2) The more Trump speaks and the closer that Romney ties himself to Trump, the bigger the loss Romney faces. For Trump, it's a no-lose situation: he gets publicity, he gets to dupe the rubes out of even more cash in his casinos, and if Romney manages a miracle, he suddenly has stroke in the White House. This is Trump's MO, however: risk nothing and gamble with everyone else's money. After all, it's how he attempted to "steal" the Empire State Building for a mere $50,000. For Romney, he's blind to the danger he's put not only his campaign in, but the entire party.
3) Up until now, the Obama re-election campaign has kept their powder dry and not unleashed torrents of attacks. This is traditional and pro-forma: you don't launch a full-scale campaign until you're sure of who you are facing. Even now, Obama will smartly withhold the main thrusts of his attack at least until Romney names a Veep candidate. Why tip your hand and allow your opponent to shore up his weaknesses? By all accounts, Romney is not politically savvy enough to remain nimble. A lot of what he has said up to this point has been a mixture of memorized bromidizations and off-the-cuff gaffes-- "tells," if you will. Romney's weakness is his uncomfortable balance of entitlement with the appearance of caring for the poor (if indeed he actually does not.)
If Romney's staff is as disciplined as it should be, Romney will take this opportunity to lay out his attacks on Obama. It's free play time, and Obama will be busy being Presidential right up to the convention, if not beyond. A lot depends on the polls: specifically, polls in states like Ohio, Florida, Virginia and North Carolina.
Right now, tho, Romney has a few weeks of free sailing, and that message seems to be taken up. So far this week, Romney's attacked foreign policy and the stimulus, two Obama strengths (and two really stupid attacks to make.) Job creation will likely be on the agenda, which for Romney is probably his strongest argument.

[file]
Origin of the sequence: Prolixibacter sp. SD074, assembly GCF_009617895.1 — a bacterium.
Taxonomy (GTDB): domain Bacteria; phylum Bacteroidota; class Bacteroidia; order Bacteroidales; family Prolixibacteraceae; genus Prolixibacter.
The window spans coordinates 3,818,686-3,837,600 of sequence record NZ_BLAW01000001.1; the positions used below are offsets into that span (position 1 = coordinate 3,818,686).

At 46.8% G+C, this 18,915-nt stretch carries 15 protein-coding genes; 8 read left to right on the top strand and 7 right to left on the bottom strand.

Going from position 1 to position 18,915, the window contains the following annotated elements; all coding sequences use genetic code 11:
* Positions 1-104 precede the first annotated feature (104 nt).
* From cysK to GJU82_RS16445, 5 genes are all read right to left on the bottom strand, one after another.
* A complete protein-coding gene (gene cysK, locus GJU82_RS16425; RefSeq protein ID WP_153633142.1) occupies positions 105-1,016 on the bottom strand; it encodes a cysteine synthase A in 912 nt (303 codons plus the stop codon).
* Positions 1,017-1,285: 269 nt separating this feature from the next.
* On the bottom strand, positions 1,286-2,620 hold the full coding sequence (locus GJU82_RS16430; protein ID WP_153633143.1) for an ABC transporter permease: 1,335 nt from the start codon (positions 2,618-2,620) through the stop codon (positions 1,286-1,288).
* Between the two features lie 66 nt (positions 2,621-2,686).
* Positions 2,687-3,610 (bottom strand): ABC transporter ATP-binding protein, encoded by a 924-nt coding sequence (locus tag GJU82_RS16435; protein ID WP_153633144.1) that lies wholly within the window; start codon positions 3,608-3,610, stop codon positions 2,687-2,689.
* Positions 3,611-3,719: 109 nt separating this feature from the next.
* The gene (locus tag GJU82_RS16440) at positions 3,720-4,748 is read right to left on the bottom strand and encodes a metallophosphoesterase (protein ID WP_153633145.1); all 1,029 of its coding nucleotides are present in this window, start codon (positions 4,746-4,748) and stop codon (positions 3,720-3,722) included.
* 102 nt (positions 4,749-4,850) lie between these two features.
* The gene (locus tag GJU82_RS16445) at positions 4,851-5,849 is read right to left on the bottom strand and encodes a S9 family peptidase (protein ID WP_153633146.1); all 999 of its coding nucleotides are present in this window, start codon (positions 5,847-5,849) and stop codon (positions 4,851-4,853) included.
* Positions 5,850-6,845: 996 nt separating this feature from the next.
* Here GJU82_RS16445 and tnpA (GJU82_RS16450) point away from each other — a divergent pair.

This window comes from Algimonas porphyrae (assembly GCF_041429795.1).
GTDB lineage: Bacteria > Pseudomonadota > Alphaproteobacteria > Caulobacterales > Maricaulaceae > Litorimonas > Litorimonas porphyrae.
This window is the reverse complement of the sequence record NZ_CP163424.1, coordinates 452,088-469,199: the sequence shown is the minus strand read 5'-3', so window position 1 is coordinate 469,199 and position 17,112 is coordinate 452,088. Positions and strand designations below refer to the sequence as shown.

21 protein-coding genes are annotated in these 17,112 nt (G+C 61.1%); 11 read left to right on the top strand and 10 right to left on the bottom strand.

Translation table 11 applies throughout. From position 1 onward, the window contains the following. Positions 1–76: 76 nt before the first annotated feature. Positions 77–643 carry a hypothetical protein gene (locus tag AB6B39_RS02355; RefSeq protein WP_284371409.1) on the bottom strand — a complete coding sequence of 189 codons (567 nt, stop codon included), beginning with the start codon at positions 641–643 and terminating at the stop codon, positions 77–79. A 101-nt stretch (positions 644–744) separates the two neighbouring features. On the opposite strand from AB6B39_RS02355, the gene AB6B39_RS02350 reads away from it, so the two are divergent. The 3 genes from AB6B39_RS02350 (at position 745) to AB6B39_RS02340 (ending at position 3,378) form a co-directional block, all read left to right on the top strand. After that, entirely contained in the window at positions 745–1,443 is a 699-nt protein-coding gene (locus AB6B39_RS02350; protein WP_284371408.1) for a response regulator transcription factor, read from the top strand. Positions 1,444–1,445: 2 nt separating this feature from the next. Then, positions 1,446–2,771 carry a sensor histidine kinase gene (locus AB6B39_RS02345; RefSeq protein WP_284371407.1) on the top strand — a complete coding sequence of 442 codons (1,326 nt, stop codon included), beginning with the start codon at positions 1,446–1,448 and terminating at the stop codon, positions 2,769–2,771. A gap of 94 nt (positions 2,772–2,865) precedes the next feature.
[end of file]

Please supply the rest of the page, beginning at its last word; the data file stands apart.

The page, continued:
Which is saying a lot considering how few jobs he's actually created himself, a point the President's team has been quick to make early and often.
If Romney's staff is as undisciplined as I believe it is, they'll screw up this freebie.
Tuesday, May 29, 2012
Mitt Romney’s campaign events and the firepower of American Crossroads will both focus this week on President Barack Obama’s jobs record as a way to fight off charges about the Republican candidate’s private-sector experience, with a Romney aide attacking the stimulus as “the mother of all earmarks.”
This week is a preview of coming attraction for the general election campaign, with American Crossroads, the outside Republican group poised to spend $300 million this cycle, pushing a message that amplifies the Romney campaign’s storyline.
A senior campaign aide said Romney will argue that Obama has actually subtracted jobs: “Were these investments the best return on tax dollars, or given for ideological reasons, to donors, for political reasons? He spent $800 billion of everybody’s money. How’d it work out?”
But he ticked off a list of global threats and said: "I wish I could tell you that the world is a safe place today."
Romney said the country must not shrink its military to the point where the U.S. loses its status as the strongest power in the world.
"Were we to follow that kind of course, there would be no one that could stand to protect us," he said.
Osama bin Laden and Muammar Qaddafi would respectfully disagree. Actually, not so respectfully, which is why Obama killed them in his first term. And the US suddenly becoming a second-rate superpower over the next four years is unlikely to happen, but if it did, it would be a damnation of the American economy having been starved for tax revenues, and not an inclination on the part of Obama to dismantle the machine.
If anything, Obama has proven rather too quick to pull triggers.
This all points to one thing, and one thing only: Mitt's inability to stop lying about something, even when the facts are clearly against him.
Next up: race relations, no doubt.